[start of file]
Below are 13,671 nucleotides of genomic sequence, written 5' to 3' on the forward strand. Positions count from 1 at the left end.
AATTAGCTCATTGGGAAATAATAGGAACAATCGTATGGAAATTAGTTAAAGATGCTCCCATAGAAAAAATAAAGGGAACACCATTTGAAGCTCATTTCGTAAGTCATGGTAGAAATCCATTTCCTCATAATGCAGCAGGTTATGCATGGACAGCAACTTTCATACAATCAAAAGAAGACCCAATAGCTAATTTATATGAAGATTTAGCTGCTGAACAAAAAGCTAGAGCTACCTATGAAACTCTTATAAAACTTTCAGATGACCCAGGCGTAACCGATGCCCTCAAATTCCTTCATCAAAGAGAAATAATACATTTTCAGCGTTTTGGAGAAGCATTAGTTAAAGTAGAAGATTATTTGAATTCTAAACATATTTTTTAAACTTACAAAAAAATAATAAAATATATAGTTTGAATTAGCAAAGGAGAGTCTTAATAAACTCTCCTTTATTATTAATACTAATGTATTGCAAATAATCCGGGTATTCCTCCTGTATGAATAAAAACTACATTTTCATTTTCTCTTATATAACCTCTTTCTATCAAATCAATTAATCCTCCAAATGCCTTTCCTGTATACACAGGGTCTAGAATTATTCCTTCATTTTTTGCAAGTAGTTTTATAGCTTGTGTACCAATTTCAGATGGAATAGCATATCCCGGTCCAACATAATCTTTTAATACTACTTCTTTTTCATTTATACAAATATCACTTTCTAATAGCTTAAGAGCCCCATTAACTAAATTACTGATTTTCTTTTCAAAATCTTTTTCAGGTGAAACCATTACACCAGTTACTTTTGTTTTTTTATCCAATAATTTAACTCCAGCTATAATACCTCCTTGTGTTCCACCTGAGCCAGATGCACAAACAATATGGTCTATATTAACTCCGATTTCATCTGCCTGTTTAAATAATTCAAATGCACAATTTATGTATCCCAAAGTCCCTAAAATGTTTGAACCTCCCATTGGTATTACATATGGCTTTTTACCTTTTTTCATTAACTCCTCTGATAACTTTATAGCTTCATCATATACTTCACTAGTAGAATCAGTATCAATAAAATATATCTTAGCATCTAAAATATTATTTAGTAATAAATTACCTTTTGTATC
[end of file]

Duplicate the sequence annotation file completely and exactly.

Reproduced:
Below are 13,671 nucleotides of genomic sequence, written 5' to 3' on the forward strand. Positions count from 1 at the left end.
AATTAGCTCATTGGGAAATAATAGGAACAATCGTATGGAAATTAGTTAAAGATGCTCCCATAGAAAAAATAAAGGGAACACCATTTGAAGCTCATTTCGTAAGTCATGGTAGAAATCCATTTCCTCATAATGCAGCAGGTTATGCATGGACAGCAACTTTCATACAATCAAAAGAAGACCCAATAGCTAATTTATATGAAGATTTAGCTGCTGAACAAAAAGCTAGAGCTACCTATGAAACTCTTATAAAACTTTCAGATGACCCAGGCGTAACCGATGCCCTCAAATTCCTTCATCAAAGAGAAATAATACATTTTCAGCGTTTTGGAGAAGCATTAGTTAAAGTAGAAGATTATTTGAATTCTAAACATATTTTTTAAACTTACAAAAAAATAATAAAATATATAGTTTGAATTAGCAAAGGAGAGTCTTAATAAACTCTCCTTTATTATTAATACTAATGTATTGCAAATAATCCGGGTATTCCTCCTGTATGAATAAAAACTACATTTTCATTTTCTCTTATATAACCTCTTTCTATCAAATCAATTAATCCTCCAAATGCCTTTCCTGTATACACAGGGTCTAGAATTATTCCTTCATTTTTTGCAAGTAGTTTTATAGCTTGTGTACCAATTTCAGATGGAATAGCATATCCCGGTCCAACATAATCTTTTAATACTACTTCTTTTTCATTTATACAAATATCACTTTCTAATAGCTTAAGAGCCCCATTAACTAAATTACTGATTTTCTTTTCAAAATCTTTTTCAGGTGAAACCATTACACCAGTTACTTTTGTTTTTTTATCCAATAATTTAACTCCAGCTATAATACCTCCTTGTGTTCCACCTGAGCCAGATGCACAAACAATATGGTCTATATTAACTCCGATTTCATCTGCCTGTTTAAATAATTCAAATGCACAATTTATGTATCCCAAAGTCCCTAAAATGTTTGAACCTCCCATTGGTATTACATATGGCTTTTTACCTTTTTTCATTAACTCCTCTGATAACTTTATAGCTTCATCATATACTTCACTAGTAGAATCAGTATCAATAAAATATATCTTAGCATCTAAAATATTATTTAGTAATAAATTACCTTTTGTATC